Date posted: July 16, 2021
After a three-year hiatus, forced underground by fear of political retaliation from the repressive autocratic Erdogan regime in Turkey, members of the local Turkish community are re-emerging.
“This is a new beginning for us,” said Mehmet Yigit, associate professor of chemistry who runs a nanobiotechnology lab at the RNA Institute at the University at Albany. “We don’t want to feel fearful anymore. We should not allow evil to stop good.”
Yigit and about 50 people – including Turkish families and local residents who had traveled to Turkey in past years on cultural exchanges – shared a meal of Turkish cuisine on Sunday to celebrate the opening of the new Albany Community Center.
It is a new location, new name and a subtle form of defiance against threats to free speech and democratic rule.
“At least America is still a democracy. We are doing nothing wrong here and we are grateful for our freedoms here,” said Medet Onel, newly-hired director of the center. He is an educator who fled Ankara after his brother was arrested as a political prisoner six years ago and remains incarcerated.
The group formerly operated the Turkish Cultural Center of Albany from 2009 until 2017 from a building on Broadway in Menands. They shut it down and put the property up for sale because the center was under surveillance and monitored by local pro-Erdogan Turks who served as informants.
“We’re happy to see they have a nice, new facility and they are starting to come back. The Turkish people are so welcoming,” said Joe LaCivita, city manager of Watervliet. He and his wife, Diane Conroy-LaCivita, executive director of Colonie Senior Service Centers, traveled to Turkey in 2014.
The group offered Turkish language and cooking classes, invited the public to interfaith Ramadan friendship dinners and sought to bridge the cultures of East and West by leading a dialogue between Muslims and non-Muslims. There are an estimated 250 Turkish families who live in the Capital District and the group’s members include researchers, scientists, professors, state employees, restaurant owners and engineers.
“It is nice to be here today to celebrate the opening of this new center with our friends from Turkey,” said Michael Mugits, retired superintendent of the Green Island school district. He and his wife, Brenda, traveled to Turkey in 2014 and 2017. Despite the political upheaval, the couple found the Turkish people to be warm and hospitable, and they marveled at the ancient history and delicious food.
“This is a wonderful new space and it will allow them to continue to promote peace and friendship. They do a lot of good work and it’s unfortunate they were targeted,” said Azra Haqqie, the Times Union’s news informational desk coordinator and a columnist who writes on religion. She traveled to Turkey with a group of eight that included myself and my daughter, Caroline, in 2015.
A failed military-led coup in July 2016 against Turkey’s President Recep Tayyip Erdogan spurred a series of purges and military crackdowns. More than 160,000 people were detained and more than 77,000 were arrested for alleged involvement in the coup – including military personnel, police, journalists, judges, prosecutors and educators.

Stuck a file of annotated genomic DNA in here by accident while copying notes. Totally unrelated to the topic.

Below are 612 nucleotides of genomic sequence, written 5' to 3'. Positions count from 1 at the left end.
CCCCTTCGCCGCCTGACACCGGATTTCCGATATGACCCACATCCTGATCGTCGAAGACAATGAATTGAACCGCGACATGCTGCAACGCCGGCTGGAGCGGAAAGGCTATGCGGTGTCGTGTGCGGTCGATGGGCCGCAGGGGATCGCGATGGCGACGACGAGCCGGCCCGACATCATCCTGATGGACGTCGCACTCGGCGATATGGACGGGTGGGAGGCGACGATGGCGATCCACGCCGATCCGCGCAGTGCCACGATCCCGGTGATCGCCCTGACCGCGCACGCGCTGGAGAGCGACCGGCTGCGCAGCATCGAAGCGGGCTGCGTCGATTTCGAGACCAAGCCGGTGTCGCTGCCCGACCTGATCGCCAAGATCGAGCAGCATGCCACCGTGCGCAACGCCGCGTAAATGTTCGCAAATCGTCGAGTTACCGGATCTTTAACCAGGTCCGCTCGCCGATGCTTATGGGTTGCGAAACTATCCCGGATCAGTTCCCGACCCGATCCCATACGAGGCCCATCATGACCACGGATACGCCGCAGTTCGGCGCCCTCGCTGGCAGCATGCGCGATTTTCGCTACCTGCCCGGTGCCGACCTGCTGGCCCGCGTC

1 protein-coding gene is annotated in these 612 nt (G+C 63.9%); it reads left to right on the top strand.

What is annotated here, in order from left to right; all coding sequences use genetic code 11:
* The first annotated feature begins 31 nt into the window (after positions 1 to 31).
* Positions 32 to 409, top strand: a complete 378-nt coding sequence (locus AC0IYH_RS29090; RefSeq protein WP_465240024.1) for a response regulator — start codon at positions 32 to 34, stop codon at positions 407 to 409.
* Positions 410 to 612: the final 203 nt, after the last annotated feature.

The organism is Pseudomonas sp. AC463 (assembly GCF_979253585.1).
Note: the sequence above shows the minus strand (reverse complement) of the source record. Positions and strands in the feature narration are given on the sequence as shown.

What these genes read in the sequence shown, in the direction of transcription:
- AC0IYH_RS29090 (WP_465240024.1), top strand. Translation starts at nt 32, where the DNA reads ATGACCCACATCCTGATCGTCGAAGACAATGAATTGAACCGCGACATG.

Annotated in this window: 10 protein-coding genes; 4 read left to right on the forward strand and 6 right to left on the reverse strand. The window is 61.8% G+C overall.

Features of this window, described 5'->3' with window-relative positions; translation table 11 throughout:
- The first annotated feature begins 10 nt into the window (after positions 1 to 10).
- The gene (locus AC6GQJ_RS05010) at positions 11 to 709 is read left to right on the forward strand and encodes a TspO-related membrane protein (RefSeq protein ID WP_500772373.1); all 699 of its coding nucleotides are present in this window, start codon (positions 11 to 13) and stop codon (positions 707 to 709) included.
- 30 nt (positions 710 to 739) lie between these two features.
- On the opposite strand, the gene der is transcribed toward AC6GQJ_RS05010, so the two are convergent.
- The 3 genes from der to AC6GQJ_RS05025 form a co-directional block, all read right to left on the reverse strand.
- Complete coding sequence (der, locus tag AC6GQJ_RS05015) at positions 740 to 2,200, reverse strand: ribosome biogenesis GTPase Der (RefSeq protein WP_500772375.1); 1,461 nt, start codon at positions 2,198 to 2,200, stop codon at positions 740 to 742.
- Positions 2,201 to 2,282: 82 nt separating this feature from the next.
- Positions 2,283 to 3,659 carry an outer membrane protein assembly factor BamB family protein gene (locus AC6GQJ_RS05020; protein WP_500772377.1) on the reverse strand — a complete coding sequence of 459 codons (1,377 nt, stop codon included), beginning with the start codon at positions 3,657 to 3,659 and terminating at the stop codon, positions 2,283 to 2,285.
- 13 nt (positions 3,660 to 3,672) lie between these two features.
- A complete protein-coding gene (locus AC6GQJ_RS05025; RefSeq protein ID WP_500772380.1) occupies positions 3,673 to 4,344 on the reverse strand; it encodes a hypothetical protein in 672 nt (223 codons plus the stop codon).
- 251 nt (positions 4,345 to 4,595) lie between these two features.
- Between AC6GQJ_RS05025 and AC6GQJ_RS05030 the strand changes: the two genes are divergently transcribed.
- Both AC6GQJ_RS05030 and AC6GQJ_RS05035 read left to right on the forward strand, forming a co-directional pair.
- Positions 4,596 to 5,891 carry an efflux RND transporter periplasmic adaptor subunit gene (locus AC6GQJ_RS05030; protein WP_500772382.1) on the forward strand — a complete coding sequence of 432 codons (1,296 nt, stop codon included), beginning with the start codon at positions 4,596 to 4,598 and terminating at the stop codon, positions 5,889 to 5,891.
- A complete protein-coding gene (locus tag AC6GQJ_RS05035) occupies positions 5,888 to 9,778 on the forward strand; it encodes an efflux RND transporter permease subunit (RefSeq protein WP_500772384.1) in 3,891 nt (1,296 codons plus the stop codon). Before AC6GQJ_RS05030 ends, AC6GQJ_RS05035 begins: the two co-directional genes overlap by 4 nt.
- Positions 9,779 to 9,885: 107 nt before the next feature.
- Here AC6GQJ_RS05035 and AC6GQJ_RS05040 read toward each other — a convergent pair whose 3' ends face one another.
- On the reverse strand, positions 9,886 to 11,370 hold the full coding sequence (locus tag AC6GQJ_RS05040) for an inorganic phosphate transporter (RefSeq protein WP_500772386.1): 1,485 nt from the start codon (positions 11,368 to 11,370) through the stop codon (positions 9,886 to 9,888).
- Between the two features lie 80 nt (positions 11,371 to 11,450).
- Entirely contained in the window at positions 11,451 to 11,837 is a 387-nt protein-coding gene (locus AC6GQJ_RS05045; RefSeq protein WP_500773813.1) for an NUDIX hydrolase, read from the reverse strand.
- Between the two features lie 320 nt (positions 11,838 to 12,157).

The Erdogan regime targeted those with ties to Muslim cleric and educator Fethullah Gulen, who lives in self-imposed exile in Saylorsburg, Pa. He is 80 years old and in declining health. Erdogan accused Gulen of organizing from abroad a coup that left 290 people dead, more than 1,400 injured and a country in disarray. Gulen has repeatedly denied involvement and U.S. authorities have refused to extradite Gulen to Turkey because of insufficient evidence for extradition. Erdogan labeled Gulen and his followers an enemy of the state and part of a terrorist organization. They strongly deny the charges and follow the teachings of Gulen, who favors a peaceful and ecumenical perspective. They call their movement hizmet, or service. They operate schools and colleges across Turkey and feed the poor.
The European Union, Human Rights Watch, Amnesty International and other groups have condemned Turkey’s human rights abuses. They criticized how the Erdogan regime used the coronavirus pandemic as a pretext to ban peaceful protests and purge those who criticize Erdogan’s policies on social media – while silencing independent media outlets.
“Unfortunately, Turkey continues to move away from democratic rule under Erdogan,” said Veysel Ucan, former director of the Turkish Cultural Center of Albany. He now runs the Turkish Cultural Center in Queens, where he lives with his wife, Ozgul, and their two children. The family led a cultural tour of Istanbul and other cities in Turkey in 2015 that my daughter and I joined. It was the final trip Ucan led for local legislators and others because the political situation became too volatile.
Ucan said that the Erdogan regime has extended its crackdown against critics and continues its assault on human rights. The country is suffering a severe economic downturn, which has diminished Erdogan’s support.
“It is terribly sad that Turkey went from a shining example of democracy to one of the worst offenders on human rights,” Ucan said.
His words hung heavily in the air. Even the sweetness of homemade baklava made of honey and pistachios, a Turkish variation, could not remove the bitter taste.
Paul Grondahl is director of the New York State Writers Institute at the University at Albany and a former Times Union reporter. He can be reached at [email protected]com
Source: Times Union , July 14, 2021